|Unit convenor and teaching staff||
Unit convenor and teaching staff
Contact via Email
(SSCI1000 or SSCI100) and (SSCI2010 or SSCI201) and (SSCI2020 or SSCI202)
Social science theories and methodologies have many practical and professional applications in the workplace, including positions in applied policy and research. What are the main applications of social science in today’s workplace? This unit focuses on evaluation and policy research, which apply social science theories and methods to ascertain whether a program or policy intervention is making a difference. This unit has three parts. The first examines the policy context of evaluation and applied social science. In the second part, we survey influential research designs for evaluation and applied social science that incorporate qualitative and/or quantitative methods. And, in the third part, we consider ethical and practical issues that arise when designing and doing applied social science. Through these three parts, the unit aims to introduce students to the skills required to design ethical and robust evaluations and applied social science projects. By doing this, the unit applies knowledge and methodologies from earlier social science units to practical situations in order to prepare students for working on a professional social research project as part of the capstone unit.
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HD High Distinction 85-100
D Distinction 75-84
Cr Credit 65-74
P Pass 50-64
F Fail 0-49
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|Program Logic Task||30%||No||05/04/2020|
1,000 word paper
Active participation in unit learning exercises.
2,000 word paper
1 If you need help with your assignment, please contact:
2 Indicative time-on-task is an estimate of the time required for completion of the assessment task and is subject to individual variation
Lectures are will be made available online via iLearn by Wednesday 11am of weeks 1 to 12 of semester (inclusive).
Tutorials will run on-campus during weeks 2 to 12 of session. Please see the weekly tabs for more information.
There is no required textbook for SSCI3010. Required readings are online available via Leganto (see below).
The following technologies are used in this unit...
Make sure that you regularly check your student email for correspondence with teaching staff and course announcements.
Important information about the weekly schedule, course readings and assessment are all available on the course iLearn page. If you do not have access, please contact IT help. You are required to check iLearn and your student email regularly for course updates and information.
All written assessments need to be submitted online via Turnitin only. A link to Turnitin is available via the Assessments tab on the iLearn page. Please contact the convenor if you cannot find it (do not leave it until the day of the assessment). There is no need to submit a hard copy of the assessment or to include a cover sheet.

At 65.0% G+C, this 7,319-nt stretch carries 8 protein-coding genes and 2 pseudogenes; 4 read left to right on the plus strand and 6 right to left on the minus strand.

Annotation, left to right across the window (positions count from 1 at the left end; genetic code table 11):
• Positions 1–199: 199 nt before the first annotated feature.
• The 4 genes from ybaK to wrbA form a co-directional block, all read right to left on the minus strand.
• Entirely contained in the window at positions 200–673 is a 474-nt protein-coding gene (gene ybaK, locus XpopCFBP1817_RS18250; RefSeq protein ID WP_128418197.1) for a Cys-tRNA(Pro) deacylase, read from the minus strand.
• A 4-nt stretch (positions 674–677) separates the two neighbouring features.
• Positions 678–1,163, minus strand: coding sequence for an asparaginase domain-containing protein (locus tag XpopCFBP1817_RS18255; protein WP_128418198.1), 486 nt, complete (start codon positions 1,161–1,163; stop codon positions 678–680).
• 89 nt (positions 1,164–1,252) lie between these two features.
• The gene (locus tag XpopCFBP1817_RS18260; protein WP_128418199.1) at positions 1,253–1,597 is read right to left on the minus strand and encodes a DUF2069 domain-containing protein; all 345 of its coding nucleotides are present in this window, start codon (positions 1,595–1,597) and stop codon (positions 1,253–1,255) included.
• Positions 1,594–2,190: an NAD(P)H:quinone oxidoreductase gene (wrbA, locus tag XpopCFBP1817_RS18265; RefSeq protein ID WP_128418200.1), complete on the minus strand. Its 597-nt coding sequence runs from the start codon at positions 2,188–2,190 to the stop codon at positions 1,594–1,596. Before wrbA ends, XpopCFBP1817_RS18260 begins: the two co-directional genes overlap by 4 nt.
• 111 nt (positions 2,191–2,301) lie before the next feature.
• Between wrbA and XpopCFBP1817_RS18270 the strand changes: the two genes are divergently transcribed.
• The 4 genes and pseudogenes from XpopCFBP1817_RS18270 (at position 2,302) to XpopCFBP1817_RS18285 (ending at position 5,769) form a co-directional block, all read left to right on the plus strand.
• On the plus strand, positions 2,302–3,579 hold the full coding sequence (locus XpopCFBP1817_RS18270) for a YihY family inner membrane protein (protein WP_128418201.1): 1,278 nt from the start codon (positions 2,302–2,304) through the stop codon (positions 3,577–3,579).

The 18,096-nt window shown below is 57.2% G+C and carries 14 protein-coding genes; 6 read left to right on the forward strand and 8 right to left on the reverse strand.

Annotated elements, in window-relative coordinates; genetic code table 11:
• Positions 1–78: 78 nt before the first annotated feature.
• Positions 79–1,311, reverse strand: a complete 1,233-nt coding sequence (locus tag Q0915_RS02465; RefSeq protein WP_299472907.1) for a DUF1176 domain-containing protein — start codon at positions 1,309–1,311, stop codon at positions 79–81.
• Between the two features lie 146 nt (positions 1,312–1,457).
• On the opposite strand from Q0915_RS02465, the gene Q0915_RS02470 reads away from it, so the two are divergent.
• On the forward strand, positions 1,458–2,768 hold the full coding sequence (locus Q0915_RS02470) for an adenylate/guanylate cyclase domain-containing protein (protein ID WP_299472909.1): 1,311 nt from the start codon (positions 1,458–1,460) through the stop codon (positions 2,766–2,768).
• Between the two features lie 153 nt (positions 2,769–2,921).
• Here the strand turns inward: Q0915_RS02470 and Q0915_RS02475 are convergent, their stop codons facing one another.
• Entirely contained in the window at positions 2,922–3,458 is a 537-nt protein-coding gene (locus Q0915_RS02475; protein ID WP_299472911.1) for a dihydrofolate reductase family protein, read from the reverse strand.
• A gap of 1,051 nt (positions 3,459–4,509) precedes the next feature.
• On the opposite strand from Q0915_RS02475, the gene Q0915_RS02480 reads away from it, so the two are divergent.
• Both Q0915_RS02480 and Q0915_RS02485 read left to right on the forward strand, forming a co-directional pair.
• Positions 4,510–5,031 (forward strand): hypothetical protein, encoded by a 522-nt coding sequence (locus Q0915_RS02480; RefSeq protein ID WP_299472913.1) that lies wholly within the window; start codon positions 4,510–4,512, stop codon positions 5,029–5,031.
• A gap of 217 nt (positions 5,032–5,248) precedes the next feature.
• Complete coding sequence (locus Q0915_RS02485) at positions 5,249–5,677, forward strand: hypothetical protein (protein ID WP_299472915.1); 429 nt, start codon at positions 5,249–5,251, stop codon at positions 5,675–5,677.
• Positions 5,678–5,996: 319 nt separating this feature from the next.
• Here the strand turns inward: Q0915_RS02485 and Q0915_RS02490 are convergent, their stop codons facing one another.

Feedback will be made available online via GradeMark. It will take four forms (in no particular order): specific comments in the text of your paper; overall comments; a score on a qualitative rubric (that cannot be used to calculate your mark numerically); and a numeric score. Once you have received your assignment back, please make sure that you have access to these forms of feedback.
Leganto is the electronic system for accessing unit readings that can be accessed via the iLearn page. Readings are allocated via topic. As well as the required readings for each topic, you will find recommended and optional readings. The required readings are available in pdf or electronic format. If you are not able to access the readings, please contact the unit convenor via email.
The following table identifies the weekly topics for SSCI3010. More information can be found about the weekly topics and required readings on the unit iLearn page. Lectures will be held from weeks 1 to 12 (inclusive), whilst online tutorials will run from weeks 2 to 12.
|1||Introducing evaluation and applied social science|
|2||Understanding social issues, programs and public policies|
|3||Program logic models: A critical appreciation|
|4||What is credible evidence? The politics of evidence-based policy|
|5||Designing evaluation as applied social research|
|6||Uses and misuses of quantitative methods in evaluation|
|7||Participatory and qualitative methods for evaluation|
|8||Developing indicators and instruments|
|9||Applying unobtrusive methods: From policy documents to big data|
|10||Beyond 'gold standards': Demystifying mixed methods research|
|11||Designing research proposals|
|12||The ethics of applied social science: Case studies|
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Lectures will be delivered online only.
Readings have been revised and updated where appropriate.
Assessment topics have been revised.
Weekly schedule has been revised.